The kind of ideas that have become natural to many male human beings in thinking of females—ideas of protection, fidelity, romantic love and so on—are, of course, unknown to rabbits, although rabbits certainly do form exclusive attachments.... However, they are not romantic and it came naturally to Hazel and Holly to consider the two Nuthanger does simply as breeding stock for the warren. Although the males are rarely called bucks but are individually designated by name and collectively referred to as rabbits, the females are usually called does, a distinction analogous to the classifications people and women with reference to human males and females. For all its subtlety, that is a psychologically charged distinction, as Simone de Beauvoir suggested when she wrote that there are two classes of people, human beings and women. When women try to be human beings, she said, they are accused of acting like men.

Furthermore, the narrator makes it clear that only two alternatives exist in relations between sexes, the human way of romantic idolatry or the rabbit way of animal husbandry. In either case, the female is deprived of anything like the participation granted male members of the brotherhood by virtue of their maleness. Consorting with females seems to be an onerous necessity.

Eventually the refugees act on their longing and raid Efrafa, a neighboring rabbit police state. Of the ten does who willingly escape the totalitarian rule of General Woundwort, only two are even superficially characterized. One is a scatter-brained youngster who reveals the escape plan by chattering uncontrollably to Efrafan officers. All of the others, except Hyzenthlay, are powerless to act on their own initiative—paralyzed by fear at every critical turn.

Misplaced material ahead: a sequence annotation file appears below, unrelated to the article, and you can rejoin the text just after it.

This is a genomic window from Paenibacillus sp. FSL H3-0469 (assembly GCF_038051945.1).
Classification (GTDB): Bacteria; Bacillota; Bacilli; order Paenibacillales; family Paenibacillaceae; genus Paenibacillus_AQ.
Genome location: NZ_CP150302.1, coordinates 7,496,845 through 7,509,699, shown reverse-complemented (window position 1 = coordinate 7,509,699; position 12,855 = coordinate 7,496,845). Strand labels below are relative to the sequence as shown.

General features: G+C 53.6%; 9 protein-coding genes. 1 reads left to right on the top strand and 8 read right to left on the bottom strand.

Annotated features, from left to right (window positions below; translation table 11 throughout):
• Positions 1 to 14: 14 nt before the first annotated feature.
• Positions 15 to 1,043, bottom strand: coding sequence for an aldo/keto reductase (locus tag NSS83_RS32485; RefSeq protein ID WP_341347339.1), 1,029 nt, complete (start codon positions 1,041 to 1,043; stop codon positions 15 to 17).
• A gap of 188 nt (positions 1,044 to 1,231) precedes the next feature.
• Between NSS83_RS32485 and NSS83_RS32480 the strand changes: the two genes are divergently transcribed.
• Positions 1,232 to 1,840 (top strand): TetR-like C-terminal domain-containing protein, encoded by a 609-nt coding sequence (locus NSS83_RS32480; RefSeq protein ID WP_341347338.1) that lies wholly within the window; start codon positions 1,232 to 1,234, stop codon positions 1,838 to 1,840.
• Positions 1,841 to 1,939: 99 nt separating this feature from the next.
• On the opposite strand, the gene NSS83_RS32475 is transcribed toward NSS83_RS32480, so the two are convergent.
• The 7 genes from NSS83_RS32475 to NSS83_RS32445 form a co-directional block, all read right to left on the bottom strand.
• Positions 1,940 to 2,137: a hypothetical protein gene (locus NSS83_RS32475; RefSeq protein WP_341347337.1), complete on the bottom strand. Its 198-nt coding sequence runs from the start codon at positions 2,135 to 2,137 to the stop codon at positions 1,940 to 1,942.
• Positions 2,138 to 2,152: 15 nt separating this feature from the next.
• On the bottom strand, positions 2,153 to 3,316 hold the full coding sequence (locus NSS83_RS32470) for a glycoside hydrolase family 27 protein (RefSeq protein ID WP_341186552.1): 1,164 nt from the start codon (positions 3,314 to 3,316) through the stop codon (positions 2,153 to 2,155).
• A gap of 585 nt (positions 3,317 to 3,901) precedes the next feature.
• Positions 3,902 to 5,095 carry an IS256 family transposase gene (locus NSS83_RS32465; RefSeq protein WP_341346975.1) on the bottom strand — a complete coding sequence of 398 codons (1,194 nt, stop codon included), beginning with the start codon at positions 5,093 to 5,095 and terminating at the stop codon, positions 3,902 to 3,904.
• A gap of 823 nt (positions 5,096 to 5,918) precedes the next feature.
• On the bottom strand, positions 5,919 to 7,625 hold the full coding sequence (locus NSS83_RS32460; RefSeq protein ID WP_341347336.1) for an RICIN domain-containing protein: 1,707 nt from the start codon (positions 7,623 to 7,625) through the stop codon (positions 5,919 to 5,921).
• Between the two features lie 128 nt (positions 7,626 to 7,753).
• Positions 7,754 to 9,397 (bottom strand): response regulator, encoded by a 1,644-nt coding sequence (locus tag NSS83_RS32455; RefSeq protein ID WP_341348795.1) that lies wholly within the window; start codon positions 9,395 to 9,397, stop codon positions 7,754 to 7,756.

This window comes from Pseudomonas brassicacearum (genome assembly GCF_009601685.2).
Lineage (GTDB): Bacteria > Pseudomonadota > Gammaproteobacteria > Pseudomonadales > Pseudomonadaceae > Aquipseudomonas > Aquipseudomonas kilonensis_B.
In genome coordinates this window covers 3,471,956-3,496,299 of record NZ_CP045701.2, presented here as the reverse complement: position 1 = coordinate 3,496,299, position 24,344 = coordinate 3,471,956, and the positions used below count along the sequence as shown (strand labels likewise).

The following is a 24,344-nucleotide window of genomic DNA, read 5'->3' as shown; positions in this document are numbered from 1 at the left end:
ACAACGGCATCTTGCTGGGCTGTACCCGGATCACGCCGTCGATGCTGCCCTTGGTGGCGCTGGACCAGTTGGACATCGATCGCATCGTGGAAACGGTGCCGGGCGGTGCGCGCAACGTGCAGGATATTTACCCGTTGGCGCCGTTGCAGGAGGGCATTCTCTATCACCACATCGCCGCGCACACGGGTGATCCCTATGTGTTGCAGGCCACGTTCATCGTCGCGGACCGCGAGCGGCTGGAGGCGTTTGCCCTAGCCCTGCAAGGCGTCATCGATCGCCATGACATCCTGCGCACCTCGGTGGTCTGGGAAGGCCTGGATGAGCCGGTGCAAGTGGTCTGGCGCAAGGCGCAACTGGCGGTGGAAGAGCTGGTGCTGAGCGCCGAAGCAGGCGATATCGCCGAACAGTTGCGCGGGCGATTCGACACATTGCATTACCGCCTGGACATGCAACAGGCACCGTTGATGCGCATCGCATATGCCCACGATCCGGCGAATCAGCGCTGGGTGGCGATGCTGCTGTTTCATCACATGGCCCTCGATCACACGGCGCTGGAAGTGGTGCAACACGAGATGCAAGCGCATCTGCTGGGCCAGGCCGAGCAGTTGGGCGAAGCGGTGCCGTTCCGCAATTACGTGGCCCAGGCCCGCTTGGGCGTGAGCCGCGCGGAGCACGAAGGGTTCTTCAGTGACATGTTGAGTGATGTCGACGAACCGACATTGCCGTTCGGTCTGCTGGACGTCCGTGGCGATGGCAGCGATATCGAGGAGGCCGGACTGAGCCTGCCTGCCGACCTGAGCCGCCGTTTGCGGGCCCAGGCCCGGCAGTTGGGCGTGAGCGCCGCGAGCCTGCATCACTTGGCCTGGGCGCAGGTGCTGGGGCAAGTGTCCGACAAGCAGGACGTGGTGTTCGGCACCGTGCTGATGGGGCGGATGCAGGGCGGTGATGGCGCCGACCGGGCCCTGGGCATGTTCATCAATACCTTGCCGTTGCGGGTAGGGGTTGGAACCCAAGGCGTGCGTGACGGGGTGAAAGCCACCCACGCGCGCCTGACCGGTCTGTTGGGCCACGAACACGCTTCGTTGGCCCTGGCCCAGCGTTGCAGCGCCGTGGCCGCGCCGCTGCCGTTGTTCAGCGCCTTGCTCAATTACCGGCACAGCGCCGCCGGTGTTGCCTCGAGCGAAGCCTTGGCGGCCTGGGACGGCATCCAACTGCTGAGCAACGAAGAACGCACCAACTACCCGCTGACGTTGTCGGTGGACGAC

Only Hyzenthlay possesses courage or dignity. She is a seer, gifted like the male Fiver, with prophetic vision. And like Dandelion, the refugees' bard, she is an artist, a poet whose lament resembles primitive poetry. But her artistic energies, like her determination to escape, are biologically directed, for what she laments is lost opportunities for reproduction. Although the males' sex makes demands upon them, as do their needs for food and shelter, sex does not dictate every form and detail of their lives. But Hyzenthlay is first and only a female, with her poetry seeming merely an aspect of her femaleness. Indeed, since her talents are neither admired nor even noticed, the rabbits of Hazel's warren consult her only as mate, not as prophet or bard. With motherhood, her poetry apparently ends.